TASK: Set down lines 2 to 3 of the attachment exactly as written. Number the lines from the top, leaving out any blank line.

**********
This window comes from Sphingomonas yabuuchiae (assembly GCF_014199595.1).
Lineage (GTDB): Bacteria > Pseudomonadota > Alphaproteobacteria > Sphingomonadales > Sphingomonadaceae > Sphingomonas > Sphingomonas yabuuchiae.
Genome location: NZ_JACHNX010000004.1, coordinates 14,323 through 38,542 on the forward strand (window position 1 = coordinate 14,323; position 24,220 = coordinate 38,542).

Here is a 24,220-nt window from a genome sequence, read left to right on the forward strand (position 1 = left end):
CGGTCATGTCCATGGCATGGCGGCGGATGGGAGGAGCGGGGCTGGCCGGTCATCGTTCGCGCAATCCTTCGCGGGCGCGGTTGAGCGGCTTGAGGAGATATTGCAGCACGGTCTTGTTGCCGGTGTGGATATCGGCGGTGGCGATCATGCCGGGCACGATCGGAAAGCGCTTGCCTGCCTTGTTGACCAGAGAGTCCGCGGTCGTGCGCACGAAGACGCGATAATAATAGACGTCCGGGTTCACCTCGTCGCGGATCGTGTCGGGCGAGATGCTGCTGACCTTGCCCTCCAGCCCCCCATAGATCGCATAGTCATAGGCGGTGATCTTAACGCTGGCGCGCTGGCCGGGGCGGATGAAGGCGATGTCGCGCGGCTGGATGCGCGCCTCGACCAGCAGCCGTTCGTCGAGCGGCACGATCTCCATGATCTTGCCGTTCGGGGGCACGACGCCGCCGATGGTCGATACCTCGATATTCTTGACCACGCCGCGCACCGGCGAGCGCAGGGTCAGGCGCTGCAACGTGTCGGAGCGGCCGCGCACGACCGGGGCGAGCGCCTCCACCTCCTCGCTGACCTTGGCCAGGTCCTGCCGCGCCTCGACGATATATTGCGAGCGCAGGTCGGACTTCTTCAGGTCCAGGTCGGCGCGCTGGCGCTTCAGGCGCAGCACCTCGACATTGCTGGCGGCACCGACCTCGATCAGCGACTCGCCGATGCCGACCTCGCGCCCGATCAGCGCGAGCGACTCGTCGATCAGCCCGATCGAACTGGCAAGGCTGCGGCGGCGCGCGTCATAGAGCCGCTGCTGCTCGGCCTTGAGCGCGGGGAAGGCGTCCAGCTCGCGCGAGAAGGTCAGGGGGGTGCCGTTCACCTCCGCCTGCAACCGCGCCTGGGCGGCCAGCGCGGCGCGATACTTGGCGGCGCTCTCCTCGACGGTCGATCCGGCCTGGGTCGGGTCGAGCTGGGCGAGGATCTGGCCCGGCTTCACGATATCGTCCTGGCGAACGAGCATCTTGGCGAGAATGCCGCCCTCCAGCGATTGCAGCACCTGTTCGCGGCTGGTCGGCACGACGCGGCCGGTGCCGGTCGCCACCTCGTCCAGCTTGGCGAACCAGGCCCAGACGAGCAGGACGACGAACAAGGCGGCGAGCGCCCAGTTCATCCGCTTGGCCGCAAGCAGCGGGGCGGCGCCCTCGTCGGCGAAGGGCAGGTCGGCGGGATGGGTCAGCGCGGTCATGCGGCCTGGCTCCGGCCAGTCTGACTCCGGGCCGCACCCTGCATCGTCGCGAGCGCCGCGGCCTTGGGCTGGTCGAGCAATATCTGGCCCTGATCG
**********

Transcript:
Lineage (GTDB): Bacteria > Pseudomonadota > Alphaproteobacteria > Sphingomonadales > Sphingomonadaceae > Sphingomonas > Sphingomonas yabuuchiae.
Genome location: NZ_JACHNX010000004.1, coordinates 14,323 through 38,542 on the forward strand (window position 1 = coordinate 14,323; position 24,220 = coordinate 38,542).